Federal law has been interpreted as protecting the operators of Web sites from liability for content posted by unrelated third parties – like commenters on Web site bulletin boards – but even that broad grant of immunity has its outer limits.
Last week, a federal appeals court ruled that a company offering access to people’s private telephone records could not hide behind the liability shield of the Communications Decency Act (a/k/a Section 230) by claiming to be no more than a conduit for information gathered by third parties. That’s because the “third parties” were investigators hired by the Web site operator, Accusearch, Inc., for the express purpose of digging up private information for Accusearch’s customers.
The ruling, Federal Trade Commission v. Accusearch, Inc., No. 08-8003, (10th Cir. June 29, 2009), upholds a district court ruling that allowed the FTC to levy civil penalties and obtain an injunction ordering Accusearch to cease offering access to confidential phone records.
Several aspects of the Accusearch ruling may prove to be important to the broader publishing community, and will bear watching to see how they are applied.
The Tenth Circuit found that Accusearch was “responsible” for the illicit content – and therefore, could not claim to be merely a conduit for content created by others – because Accusearch “knew that its researchers were obtaining the information through fraud or other illegality.”
More broadly, the court went on to say that “a service provider is ‘responsible’ for the development of offensive content only if it in some way specifically encourages development of what is offensive about the content.”
At first blush, this standard appears to be safe for the vast majority of plain-vanilla content providers. However, the terms “knew” and “encourage” are critical here, and they may imply a broader ruling that risks misapplication in future cases.
In Accusearch’s case, the court seems to have concluded not just that Accusearch “knew” of the impropriety or “encouraged” it, but actually committed the impropriety through hired agents (a bit like a murderer using a hit-man). And that is a deeper level of involvement than merely “knowing” or “encouraging.”
The distinction could be decisive in certain cases. For instance, where does the Accusearch ruling leave a Web site such as www.wikileaks.com, which acknowledges on its home page that at least some of the documents posted by third parties are classified? The operators of the site clearly did not engage in Accusearch-type conduct – they did not fill orders from people wishing to pay for documents sneaked out of government offices. But can the Web site’s administrators feel confident that a future court will not decide that they “specifically encouraged” the theft of stolen secrets their users post? Taking it a step further, what if the site is not wikileaks.com – in which a substantial portion of the content is indisputably legal and legitimately obtained – but stolen_pentagon_documents.com?
A site like Wikileaks should have no worries, since Accusearch indicates there is no liability unless the site is “responsible for the development of the specific content that was the source of the alleged liability,” which is a level of hands-on participation beyond merely providing the conduit. But the wording of the opinion is sufficiently loose that it may invite mischievous future applications – or, at least, make it harder for a legitimate Web site operator to get a case dismissed at the earliest stages without a factual inquiry into its dealings (or lack of dealings) with the content creator.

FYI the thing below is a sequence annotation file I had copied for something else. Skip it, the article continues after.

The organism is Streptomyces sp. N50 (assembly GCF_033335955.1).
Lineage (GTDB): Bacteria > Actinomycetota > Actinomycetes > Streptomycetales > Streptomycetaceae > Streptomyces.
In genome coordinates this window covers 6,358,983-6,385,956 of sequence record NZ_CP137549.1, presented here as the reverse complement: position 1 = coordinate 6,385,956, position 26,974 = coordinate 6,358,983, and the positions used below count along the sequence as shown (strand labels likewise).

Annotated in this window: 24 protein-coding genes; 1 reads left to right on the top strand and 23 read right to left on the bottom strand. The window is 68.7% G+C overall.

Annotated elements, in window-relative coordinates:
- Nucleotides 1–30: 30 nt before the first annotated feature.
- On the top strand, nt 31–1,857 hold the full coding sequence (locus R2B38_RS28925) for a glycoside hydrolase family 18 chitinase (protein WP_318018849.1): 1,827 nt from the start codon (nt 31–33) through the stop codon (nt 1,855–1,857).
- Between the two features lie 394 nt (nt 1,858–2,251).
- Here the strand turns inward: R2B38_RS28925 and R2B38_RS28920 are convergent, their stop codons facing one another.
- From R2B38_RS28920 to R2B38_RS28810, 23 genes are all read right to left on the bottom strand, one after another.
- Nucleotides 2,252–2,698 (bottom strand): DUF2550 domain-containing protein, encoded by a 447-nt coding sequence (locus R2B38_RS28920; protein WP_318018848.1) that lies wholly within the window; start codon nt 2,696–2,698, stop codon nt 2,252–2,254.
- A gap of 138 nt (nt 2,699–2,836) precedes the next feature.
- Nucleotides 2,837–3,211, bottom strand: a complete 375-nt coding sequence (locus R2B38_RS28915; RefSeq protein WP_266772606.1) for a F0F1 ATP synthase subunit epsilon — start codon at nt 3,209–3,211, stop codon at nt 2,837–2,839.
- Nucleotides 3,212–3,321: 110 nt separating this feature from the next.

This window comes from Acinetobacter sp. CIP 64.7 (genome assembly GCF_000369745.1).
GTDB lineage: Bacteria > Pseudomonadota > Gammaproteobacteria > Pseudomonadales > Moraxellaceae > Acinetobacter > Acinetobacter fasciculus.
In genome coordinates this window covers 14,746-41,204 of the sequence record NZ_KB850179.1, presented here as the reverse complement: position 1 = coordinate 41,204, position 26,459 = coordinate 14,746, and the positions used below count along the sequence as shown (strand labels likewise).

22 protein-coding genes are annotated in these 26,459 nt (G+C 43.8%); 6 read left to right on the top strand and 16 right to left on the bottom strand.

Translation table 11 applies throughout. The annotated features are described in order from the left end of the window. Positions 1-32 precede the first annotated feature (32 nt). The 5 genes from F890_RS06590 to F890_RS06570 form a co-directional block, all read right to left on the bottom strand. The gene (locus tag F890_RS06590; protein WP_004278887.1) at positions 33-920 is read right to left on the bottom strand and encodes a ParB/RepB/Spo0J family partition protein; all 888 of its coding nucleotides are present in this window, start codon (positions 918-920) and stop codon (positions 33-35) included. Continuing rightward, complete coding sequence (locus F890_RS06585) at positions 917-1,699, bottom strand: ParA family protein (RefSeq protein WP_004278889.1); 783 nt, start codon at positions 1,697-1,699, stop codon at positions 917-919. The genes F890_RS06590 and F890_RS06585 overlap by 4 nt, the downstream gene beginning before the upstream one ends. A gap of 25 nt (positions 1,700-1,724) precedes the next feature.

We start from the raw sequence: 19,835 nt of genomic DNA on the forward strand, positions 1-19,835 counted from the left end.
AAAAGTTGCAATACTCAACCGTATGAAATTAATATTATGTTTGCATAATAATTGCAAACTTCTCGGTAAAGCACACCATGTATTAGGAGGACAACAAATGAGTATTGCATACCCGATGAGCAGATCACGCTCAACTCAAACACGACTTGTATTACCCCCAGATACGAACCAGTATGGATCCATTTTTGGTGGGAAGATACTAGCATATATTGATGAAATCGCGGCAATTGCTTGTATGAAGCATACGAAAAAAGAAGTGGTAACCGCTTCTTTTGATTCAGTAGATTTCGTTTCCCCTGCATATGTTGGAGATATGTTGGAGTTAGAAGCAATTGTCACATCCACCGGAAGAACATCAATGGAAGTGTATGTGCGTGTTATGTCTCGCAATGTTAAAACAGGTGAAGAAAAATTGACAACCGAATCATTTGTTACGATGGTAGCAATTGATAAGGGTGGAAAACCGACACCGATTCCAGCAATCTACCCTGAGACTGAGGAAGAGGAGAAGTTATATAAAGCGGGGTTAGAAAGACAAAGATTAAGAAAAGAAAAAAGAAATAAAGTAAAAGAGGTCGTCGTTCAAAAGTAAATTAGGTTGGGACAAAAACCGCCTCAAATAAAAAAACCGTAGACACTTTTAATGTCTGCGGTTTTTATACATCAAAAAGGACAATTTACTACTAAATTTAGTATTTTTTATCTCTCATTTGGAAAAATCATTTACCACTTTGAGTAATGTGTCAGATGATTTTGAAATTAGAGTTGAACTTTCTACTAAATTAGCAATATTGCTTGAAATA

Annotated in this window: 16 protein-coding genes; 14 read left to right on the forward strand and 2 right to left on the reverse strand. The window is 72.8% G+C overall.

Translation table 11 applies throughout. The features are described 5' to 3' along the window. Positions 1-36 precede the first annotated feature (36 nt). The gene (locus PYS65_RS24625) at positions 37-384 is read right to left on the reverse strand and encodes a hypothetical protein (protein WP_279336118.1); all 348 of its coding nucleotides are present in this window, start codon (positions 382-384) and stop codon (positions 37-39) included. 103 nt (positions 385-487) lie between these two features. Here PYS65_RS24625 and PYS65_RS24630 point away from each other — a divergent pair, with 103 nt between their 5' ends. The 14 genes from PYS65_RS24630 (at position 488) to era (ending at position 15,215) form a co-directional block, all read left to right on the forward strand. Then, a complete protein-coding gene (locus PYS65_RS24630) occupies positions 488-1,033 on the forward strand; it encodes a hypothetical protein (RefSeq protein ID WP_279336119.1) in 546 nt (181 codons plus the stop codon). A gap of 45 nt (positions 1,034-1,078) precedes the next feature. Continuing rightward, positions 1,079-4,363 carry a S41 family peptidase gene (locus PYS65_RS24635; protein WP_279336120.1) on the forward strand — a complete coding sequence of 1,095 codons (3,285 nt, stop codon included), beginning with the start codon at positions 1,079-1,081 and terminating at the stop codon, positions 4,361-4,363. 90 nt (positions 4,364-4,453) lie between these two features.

That is the point made by Judge Timothy M. Tymkovich in a concurring opinion in Accusearch. Tymkovich saw no need to raise the sticky issue of what level of “responsibility” for editorial content would cause CDA protection to be lost. Rather, he would have decided the case on the simpler basis that the FTC was penalizing Accusearch for its conduct, not for what it posted online.
In Tymkovich’s view, the FTC violation was complete when Accusearch paid researchers to deceitfully obtain metadata associated with private telephone accounts and then sold the results. That the information was conveyed on a Web site was irrelevant. In other words, you can’t shoot somebody and claim CDA immunity by broadcasting the crime on a Web site. Tymkovich’s analysis may be oversimplified – there are times when the CDA immunizes offenses committed on a Web site that would be punishable if committed anywhere else – but it at least avoids a messy inquiry into the motives and level of knowledge of the Web site proprietor.
As a final point of significance, the Accusearch court gave a skeptical reception to the FTC’s dangerously broad argument that the CDA protects only Web sites with user interactivity. As the court pointed out, that view could strip CDA immunity from, for instance, a Web site that republishes articles from medical journals, if the site does not enable reader comments. Regrettably for publishers, the court discredited the FTC’s interpretation but did not drive a stake through its heart. Unless the agency takes the hint and changes its interpretation, we may have to await a future FTC enforcement case against a luckless publisher to resolve the matter conclusively.
– Frank LoMonte, SPLC Executive Director